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Is Oxford Getting Wetter?

February 18, 2014

By Paul Homewood

 

Cities in World: Oxford (England)

 

 

The Radcliffe Meteorological Station, at the University of Oxford, claims to possess the longest series of temperature and rainfall records for one site in Britain. The station has kept continuous daily records since 1815, with irregular ones before that starting in 1767.

Oxford, of course, has been at the heart of some the most excessive rainfall this winter.

Oddly, though, the Met Office database only has records back to 1853. Using this, let’s take a look at the monthly precipitation trends, presented as a 120-Month Running Average.

 

image 

Figure 1

http://www.metoffice.gov.uk/pub/data/weather/uk/climate/stationdata/oxforddata.txt

 

  • The red line is the trend (and not the mean). It is, to all intents and purposes, flat.
  • There are peaks and troughs, but the current level is not out of line with many earlier periods.
  • The wettest period was during the 1870’s and 80’s.

 

We can also analyse the wettest months. Figure 2 shows the distribution of the Top 50 wettest months.

 

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Figure 2

  • There appears to be a certain amount of clustering at various times, but again there is little sign of anything unusual in the last decade or so.
  • The wettest month of all was October 1875, when 192.9mm fell.
  • There have been various claims made about last month’s rainfall of 146.9mm, but in fact it only ranks the 15th wettest since 1853. In other words, typically a once a decade event.
  • The wettest month in the last decade was June 2012, which registered 151.7mm, but this still only ranks as 9th wettest.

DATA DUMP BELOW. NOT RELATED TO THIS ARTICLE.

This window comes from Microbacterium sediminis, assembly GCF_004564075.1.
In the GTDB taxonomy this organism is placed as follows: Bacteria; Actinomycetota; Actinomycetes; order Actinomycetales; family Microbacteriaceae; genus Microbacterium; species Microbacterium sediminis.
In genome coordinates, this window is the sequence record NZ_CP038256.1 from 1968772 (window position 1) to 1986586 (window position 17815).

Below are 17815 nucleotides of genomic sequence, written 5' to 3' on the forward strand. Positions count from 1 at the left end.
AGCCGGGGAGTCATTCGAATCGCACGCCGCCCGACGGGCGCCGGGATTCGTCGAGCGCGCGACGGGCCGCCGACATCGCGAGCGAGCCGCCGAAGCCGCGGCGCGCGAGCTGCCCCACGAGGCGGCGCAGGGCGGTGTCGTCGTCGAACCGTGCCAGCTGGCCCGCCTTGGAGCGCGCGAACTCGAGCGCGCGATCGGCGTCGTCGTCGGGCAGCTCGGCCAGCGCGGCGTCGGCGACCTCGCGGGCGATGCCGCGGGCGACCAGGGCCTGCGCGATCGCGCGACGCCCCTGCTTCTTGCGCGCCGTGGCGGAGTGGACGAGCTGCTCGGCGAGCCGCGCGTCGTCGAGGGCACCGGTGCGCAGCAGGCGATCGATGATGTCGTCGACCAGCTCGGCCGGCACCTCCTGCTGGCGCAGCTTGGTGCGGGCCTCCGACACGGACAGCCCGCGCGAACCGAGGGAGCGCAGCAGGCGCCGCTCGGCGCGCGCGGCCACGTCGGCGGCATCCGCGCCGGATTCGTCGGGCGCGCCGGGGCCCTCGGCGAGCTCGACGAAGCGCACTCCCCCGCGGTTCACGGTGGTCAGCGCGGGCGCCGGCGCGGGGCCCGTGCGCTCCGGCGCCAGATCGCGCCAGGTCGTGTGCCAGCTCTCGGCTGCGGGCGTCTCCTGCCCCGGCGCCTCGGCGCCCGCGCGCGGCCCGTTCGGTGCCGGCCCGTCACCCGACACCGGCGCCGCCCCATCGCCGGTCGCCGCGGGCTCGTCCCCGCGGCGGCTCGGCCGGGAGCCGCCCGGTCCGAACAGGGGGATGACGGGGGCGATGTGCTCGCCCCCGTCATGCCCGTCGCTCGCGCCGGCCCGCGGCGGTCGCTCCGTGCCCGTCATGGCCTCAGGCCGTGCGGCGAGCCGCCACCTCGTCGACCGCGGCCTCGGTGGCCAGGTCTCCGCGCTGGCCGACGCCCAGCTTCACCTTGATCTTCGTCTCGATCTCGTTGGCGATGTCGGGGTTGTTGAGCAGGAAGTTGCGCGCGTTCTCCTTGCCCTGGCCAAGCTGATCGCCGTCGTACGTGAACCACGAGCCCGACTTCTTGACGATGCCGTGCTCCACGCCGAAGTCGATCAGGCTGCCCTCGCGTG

• The five wettest months were all prior to 1950.

 

Last year I also took a look at the wettest days at Oxford. The Met Office daily data was only available from 1931, so consequently misses out many of the wetter periods identified above. Also, as I did the exercise last year, the data finished at the end of 2012, (which you may recall was a rather wet year!).

(The data is not publically available, but was sent to me by the Met Office).

 

image

Figure 3

 

Again, some clustering is noticeable, but the really heavy rainfall days were in the 1950’s and 60’s. It would have been interesting to see what the picture would have looked like in earlier wet periods.

 

Summary

We keep hearing claims that global warming is leading to more intense rainfall, but what this exercise certainly does show is that there is absolutely no evidence of this happening in Oxford, either in daily or monthly amounts.

Indeed, quite the reverse – heavier rainfall seems to have been more prevalent in earlier, cooler times.

 

One final comment. On the Met Office record, 2012 was the wettest year at 985mm. However, the Radcliffe website gives a figure of 1034mm for 1852, which just happens to be the year before the Met Office start their database.

Strange!

6 Comments
  1. mkelly permalink
    February 18, 2014 6:58 pm

    Gee Paul haven’t your climate folks learned to “adjust” the measurements yet? 🙂

  2. Green Sand permalink
    February 18, 2014 8:56 pm

    “Is Oxford Getting Wetter?”

    Its on the cards:-)

    http://www.metoffice.gov.uk/news/releases/archive/2013/academic-partnership-oxford

  3. February 18, 2014 10:36 pm

    Reblogged this on CraigM350.

  4. John F. Hultquist permalink
    February 19, 2014 2:00 am

    These facts keep piling up thanks to you and others. Obama, John Kerry, and others have to stand on snowbanks or go to tropical locations to proclaim their climate change nonsense. As this material is widely available it seems amazing that their handlers can keep them isolated from the truth.

  5. Neil Hampshire permalink
    February 20, 2014 6:41 pm

    They are now saying we have broken records for the wettest winter before February is over. This time they have chosen the whole of the UK. The previous record was 1995.

    All the trouble has been in England. It will be interesting to see if winter rainfall records for England alone are also broken.

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